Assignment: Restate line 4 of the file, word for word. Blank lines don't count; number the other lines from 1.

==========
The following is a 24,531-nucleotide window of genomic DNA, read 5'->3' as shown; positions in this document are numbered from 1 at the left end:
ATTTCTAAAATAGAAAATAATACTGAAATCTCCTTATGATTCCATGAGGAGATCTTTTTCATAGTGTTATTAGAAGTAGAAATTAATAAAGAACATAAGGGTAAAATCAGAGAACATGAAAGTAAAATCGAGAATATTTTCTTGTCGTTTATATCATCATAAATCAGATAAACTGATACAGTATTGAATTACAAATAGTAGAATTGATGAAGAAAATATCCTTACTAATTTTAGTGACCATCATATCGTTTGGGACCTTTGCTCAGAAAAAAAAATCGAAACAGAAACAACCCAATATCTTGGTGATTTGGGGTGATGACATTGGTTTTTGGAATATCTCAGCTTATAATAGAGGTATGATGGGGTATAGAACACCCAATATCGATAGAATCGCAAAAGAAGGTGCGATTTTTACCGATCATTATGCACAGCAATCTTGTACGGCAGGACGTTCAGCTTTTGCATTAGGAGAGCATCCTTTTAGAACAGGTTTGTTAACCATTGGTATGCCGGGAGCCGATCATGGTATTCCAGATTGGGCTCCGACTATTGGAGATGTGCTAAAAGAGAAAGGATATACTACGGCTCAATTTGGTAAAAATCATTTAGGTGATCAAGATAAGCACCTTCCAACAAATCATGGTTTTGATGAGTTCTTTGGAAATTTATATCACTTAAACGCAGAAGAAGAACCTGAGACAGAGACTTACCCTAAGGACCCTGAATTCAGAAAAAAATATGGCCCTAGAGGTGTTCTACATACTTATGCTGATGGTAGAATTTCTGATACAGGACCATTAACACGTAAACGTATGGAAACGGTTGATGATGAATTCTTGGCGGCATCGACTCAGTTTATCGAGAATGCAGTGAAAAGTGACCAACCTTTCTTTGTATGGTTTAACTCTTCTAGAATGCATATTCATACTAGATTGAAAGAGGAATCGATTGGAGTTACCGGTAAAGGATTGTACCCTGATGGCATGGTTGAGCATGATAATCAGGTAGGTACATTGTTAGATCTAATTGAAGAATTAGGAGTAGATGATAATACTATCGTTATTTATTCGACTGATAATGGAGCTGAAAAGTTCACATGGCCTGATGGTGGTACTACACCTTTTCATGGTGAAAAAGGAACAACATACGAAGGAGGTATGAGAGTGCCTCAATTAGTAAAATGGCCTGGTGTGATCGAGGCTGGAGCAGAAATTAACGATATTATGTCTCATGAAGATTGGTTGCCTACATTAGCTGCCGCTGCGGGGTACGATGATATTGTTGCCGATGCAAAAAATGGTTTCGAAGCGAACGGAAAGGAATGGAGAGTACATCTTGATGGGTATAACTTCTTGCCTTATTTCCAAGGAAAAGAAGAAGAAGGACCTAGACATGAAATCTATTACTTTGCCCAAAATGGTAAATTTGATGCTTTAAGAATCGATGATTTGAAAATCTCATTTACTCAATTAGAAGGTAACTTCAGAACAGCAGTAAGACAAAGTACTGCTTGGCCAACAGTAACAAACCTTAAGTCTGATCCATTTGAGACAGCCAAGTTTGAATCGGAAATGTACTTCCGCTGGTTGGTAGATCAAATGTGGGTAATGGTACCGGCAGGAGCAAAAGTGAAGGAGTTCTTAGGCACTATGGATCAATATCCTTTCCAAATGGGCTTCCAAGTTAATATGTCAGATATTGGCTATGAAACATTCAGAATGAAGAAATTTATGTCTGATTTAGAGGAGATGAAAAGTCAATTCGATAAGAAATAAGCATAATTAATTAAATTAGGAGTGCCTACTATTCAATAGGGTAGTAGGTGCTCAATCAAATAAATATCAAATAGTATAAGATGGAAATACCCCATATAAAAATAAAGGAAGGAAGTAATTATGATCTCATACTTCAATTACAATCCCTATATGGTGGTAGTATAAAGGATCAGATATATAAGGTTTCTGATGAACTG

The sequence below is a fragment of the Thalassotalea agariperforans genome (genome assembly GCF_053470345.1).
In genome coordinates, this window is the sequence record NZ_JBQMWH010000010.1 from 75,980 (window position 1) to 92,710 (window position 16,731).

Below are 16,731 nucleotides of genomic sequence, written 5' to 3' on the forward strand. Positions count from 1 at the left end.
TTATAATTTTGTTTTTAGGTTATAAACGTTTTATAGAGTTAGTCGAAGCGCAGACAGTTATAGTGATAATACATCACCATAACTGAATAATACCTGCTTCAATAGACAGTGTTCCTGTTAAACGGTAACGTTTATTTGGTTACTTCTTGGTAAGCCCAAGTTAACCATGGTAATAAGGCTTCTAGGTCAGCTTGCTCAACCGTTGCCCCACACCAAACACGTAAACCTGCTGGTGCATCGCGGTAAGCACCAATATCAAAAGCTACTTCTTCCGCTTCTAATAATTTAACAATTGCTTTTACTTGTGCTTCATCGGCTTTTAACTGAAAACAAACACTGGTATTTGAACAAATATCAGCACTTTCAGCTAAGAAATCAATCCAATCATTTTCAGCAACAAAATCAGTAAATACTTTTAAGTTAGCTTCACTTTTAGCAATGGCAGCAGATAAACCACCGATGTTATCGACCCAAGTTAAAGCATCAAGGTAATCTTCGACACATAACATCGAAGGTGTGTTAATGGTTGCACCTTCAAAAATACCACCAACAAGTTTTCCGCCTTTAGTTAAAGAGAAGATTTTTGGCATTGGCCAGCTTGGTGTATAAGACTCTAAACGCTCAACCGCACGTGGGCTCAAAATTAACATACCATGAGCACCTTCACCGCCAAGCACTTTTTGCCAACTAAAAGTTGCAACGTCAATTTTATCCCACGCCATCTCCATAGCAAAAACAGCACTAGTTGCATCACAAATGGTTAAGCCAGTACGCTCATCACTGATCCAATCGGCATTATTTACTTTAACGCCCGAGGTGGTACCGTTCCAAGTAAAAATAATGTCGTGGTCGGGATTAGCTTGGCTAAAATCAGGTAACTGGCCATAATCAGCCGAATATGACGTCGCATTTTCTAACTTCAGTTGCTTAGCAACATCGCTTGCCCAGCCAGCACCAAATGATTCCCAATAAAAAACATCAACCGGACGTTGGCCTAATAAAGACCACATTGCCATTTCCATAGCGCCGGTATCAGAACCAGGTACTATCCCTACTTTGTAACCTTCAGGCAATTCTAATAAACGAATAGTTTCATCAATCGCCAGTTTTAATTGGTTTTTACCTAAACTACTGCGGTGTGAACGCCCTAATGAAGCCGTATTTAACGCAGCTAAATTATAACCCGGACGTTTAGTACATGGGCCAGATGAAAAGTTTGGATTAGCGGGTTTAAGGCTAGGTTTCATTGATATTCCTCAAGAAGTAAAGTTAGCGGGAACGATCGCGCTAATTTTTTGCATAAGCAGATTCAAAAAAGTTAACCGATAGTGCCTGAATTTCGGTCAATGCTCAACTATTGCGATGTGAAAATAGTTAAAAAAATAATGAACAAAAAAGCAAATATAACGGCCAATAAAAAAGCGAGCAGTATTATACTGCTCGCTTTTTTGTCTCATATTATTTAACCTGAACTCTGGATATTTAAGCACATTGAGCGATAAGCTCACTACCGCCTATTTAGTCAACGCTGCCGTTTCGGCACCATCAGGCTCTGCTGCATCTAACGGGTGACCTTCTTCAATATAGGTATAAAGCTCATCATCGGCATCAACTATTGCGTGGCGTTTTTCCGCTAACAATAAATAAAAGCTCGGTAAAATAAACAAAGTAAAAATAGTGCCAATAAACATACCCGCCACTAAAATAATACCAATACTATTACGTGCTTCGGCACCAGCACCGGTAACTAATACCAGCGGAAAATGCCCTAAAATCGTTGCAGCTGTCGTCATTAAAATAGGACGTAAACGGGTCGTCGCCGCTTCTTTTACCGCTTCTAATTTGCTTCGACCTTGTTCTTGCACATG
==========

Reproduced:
In genome coordinates, this window is the sequence record NZ_JBQMWH010000010.1 from 75,980 (window position 1) to 92,710 (window position 16,731).